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Your Right to Sue Your Bank May Be Getting StrongerBankingConsumer Protection


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shironosov/Thinkstock

shironosov/Thinkstock

The fine print may be small, but it’s about to be the subject of a very large fight that will impact virtually every American consumer.

The Consumer Financial Protection Bureau said Wednesday it will propose a ban on arbitration clauses that prevent consumers from participating in class-action lawsuits, a move likely to generate the consumer watchdog’s biggest fight to date.

Corporations with an eye towards streamlining disputes with customers have for years included mandatory arbitration language in their standard consumer contracts. The clauses force consumers to settle disputes in arbitration, limiting their ability to file individual lawsuits or participate in class-action cases with others. Corporations say arbitration is quicker and fair for all involved.

Consumer lawyers have for years fought a losing battle against the clauses, arguing that they prevent customers from having their day in court.

Now the CFPB has taken their side. The agency said Wednesday it will take the next step in its three-year review of arbitration clauses, announcing plans to propose a ban on contract language that limits class-action participation, saying such clauses give corporations a “free pass.”

“With this free pass, companies can sidestep the legal system, avoid big refunds and continue to pursue profitable practices that may violate the law and harm countless consumers,” the bureau said in a press release. “The CFPB’s proposals under consideration would give consumers their day in court and deter companies from wrongdoing.”

The Line in the Sand

The proposal would cover all industries the CFPB regulates, including credit cards, checking and deposit accounts, prepaid cards, money transfer services, certain auto loans, auto title loans, small dollar or payday loans, private student loans and installment loans.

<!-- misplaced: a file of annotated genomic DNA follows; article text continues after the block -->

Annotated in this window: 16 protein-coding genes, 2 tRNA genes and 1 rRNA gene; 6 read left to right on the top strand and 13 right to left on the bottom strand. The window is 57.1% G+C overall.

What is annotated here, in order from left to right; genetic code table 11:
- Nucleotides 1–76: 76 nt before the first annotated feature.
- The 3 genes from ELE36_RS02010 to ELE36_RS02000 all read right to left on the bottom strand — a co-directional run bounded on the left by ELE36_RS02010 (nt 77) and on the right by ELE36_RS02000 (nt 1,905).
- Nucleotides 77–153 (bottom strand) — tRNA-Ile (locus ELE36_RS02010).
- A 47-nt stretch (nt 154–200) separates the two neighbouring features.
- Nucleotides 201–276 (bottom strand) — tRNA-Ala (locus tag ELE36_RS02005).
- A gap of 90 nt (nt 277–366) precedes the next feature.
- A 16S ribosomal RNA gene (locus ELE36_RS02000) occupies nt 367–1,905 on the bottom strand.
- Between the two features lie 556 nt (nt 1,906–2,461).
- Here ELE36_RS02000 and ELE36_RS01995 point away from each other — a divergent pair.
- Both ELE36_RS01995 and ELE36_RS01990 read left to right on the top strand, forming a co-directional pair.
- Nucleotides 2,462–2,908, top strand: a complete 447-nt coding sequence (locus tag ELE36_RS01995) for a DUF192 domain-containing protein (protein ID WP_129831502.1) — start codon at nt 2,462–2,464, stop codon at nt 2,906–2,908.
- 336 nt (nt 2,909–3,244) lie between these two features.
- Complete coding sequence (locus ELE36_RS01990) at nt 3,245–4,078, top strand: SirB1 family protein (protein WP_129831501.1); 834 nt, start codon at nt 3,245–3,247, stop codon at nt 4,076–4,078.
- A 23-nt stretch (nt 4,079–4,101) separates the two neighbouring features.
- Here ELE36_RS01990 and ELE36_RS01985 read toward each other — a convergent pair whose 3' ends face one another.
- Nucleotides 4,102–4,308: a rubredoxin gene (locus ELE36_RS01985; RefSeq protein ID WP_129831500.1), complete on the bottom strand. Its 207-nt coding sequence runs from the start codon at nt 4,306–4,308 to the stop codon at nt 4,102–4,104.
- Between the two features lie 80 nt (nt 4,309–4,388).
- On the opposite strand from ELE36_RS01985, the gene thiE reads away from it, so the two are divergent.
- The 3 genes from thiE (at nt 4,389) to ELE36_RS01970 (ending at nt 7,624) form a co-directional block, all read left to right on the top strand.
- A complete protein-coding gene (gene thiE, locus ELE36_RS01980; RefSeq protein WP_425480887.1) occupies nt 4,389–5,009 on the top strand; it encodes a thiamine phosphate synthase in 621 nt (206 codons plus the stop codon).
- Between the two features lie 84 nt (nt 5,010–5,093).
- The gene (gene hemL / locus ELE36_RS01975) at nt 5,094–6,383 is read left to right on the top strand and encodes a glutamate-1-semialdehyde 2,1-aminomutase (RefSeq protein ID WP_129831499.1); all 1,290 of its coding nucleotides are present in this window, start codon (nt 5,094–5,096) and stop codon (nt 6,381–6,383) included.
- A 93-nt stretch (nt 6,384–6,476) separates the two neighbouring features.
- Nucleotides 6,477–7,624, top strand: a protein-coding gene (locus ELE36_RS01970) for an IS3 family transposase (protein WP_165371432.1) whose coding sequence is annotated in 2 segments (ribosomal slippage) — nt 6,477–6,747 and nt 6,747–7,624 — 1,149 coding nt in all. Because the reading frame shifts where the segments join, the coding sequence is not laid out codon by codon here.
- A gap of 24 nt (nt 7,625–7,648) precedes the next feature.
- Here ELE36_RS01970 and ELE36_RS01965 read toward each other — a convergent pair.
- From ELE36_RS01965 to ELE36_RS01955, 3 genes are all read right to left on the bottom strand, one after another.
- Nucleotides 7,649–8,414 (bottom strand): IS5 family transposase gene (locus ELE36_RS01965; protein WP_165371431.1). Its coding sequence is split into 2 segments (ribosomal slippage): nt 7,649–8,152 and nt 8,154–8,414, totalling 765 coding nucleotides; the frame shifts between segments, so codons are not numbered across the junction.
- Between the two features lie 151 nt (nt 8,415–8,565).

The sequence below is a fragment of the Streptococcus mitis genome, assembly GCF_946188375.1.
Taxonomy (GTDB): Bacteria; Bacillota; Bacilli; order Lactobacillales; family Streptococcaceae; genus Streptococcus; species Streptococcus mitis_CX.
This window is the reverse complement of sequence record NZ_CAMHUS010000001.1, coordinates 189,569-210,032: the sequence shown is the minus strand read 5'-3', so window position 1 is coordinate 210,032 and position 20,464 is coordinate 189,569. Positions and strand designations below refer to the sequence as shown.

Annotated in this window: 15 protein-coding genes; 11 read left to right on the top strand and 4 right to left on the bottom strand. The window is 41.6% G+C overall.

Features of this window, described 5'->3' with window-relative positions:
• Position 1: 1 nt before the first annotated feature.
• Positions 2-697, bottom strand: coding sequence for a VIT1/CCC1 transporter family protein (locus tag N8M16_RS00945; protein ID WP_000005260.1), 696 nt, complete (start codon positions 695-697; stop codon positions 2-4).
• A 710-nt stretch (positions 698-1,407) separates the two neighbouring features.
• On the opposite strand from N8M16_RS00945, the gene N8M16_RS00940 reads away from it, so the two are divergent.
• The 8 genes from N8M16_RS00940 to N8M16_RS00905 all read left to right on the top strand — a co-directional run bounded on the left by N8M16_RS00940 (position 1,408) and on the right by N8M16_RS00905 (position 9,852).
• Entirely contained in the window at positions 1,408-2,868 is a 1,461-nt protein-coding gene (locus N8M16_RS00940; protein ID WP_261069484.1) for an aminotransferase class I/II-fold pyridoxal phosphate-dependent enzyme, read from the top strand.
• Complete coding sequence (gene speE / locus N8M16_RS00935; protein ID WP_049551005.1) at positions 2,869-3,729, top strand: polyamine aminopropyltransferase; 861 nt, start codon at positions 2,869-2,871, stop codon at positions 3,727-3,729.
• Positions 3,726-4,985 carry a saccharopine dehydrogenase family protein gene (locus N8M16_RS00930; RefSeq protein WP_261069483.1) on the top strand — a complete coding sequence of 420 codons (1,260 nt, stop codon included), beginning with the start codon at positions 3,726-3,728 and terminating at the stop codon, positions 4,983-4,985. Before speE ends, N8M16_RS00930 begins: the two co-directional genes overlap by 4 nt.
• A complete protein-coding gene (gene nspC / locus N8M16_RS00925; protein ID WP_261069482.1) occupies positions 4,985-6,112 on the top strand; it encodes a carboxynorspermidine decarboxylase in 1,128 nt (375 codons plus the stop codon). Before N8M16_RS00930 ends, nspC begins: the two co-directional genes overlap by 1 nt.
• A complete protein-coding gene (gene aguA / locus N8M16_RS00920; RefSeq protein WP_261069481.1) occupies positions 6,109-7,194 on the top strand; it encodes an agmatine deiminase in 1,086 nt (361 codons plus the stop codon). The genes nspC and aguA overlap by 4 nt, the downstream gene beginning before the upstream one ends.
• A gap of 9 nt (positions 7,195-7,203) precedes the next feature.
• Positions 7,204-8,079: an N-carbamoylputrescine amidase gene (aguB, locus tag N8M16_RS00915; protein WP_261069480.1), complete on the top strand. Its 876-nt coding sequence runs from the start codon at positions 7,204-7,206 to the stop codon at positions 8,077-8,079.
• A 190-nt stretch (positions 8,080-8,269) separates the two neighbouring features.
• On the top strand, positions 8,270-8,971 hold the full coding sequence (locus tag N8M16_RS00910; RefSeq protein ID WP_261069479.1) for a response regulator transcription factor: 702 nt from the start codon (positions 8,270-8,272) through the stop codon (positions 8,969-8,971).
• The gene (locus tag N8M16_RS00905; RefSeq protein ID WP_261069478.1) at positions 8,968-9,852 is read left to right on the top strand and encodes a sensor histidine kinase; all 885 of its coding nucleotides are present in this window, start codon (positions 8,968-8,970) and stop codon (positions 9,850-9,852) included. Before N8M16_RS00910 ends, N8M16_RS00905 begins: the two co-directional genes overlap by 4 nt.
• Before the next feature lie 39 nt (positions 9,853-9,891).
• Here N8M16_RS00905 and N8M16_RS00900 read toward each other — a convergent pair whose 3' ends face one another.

“Consumers should not be asked to sign away their legal rights when they open a bank account or credit card,” said CFPB Director Richard Cordray. “Companies are using the arbitration clause as a free pass to sidestep the courts and avoid accountability for wrongdoing. The proposals under consideration would ban arbitration clauses that block group lawsuits so that consumers can take companies to court to seek the relief they deserve.”

An Uphill Battle?

Expect industry response to be swift and harsh. In March, the CFPB released a three-year study of arbitration clauses, concluding they were bad for consumers. The research was roundly criticized by the banking industry.

A letter signed by the American Bankers Association, the U.S. Chamber of Commerce and other industry groups said the study had “significant defects.”

“Defects that otherwise will fatally taint any proposed rule that the Bureau might propose based on the study,” the letter said.

The group said the CFPB study was based on a too-limited set of arbitration cases, and did a poor job of assessing the costs of eliminating arbitration.

“The premises underlying the Bureau’s analysis of the cost savings associated with arbitration have been rejected by those who study law and economics, and the Bureau’s methodology and conclusions should, therefore, be subjected to meaningful expert review,” the letter said.

On the other hand, consumer groups are cheering on the CFPB.

“Forced arbitration clauses have already been banned in mortgage loans and loans to the military. They should be banned in all consumer financial contracts because they prevent consumers from holding lenders, even payday lenders, accountable when they are cheated,” said Ed Mierzwinski, consumer program director at the Public Interest Research Group. “The private, secretive arbitration system effectively serves repeat customers, like banks and hospitals, well but hurts average consumers.”

The CFPB found in its study that most consumers are unaware of arbitration requirements in contracts they sign. Only 7% of credit card consumers covered by clauses realized that their ability to sue in court was restricted, the CFPB said.

A More Transparent Process

Its new proposal will also change the rules governing individual arbitrations. The bureau considered, but rejected, an outright ban on these clauses. Instead, it will force firms that use arbitration to submit data on claims filed and awards issued. The data might be made public, the bureau said.

“The central idea of the proposals we are considering is to restore to consumers the rights that most do not even know had been taken away from them,” Cordray said. “Companies should not be able to place themselves above the law and evade public accountability by inserting the magic word ‘arbitration’ in a document and dictating the favorable consequences … Everyone benefits from a market where companies are held accountable for their actions.”

The CFPB proposal is now subject to a review by a “Small Business Review Panel,” which will gather feedback from industry stakeholders during the next 60 days. After that, the CFPB will formally propose its rule and open a public comment period.

This article originally appeared on Credit.com and was written by Bob Sullivan.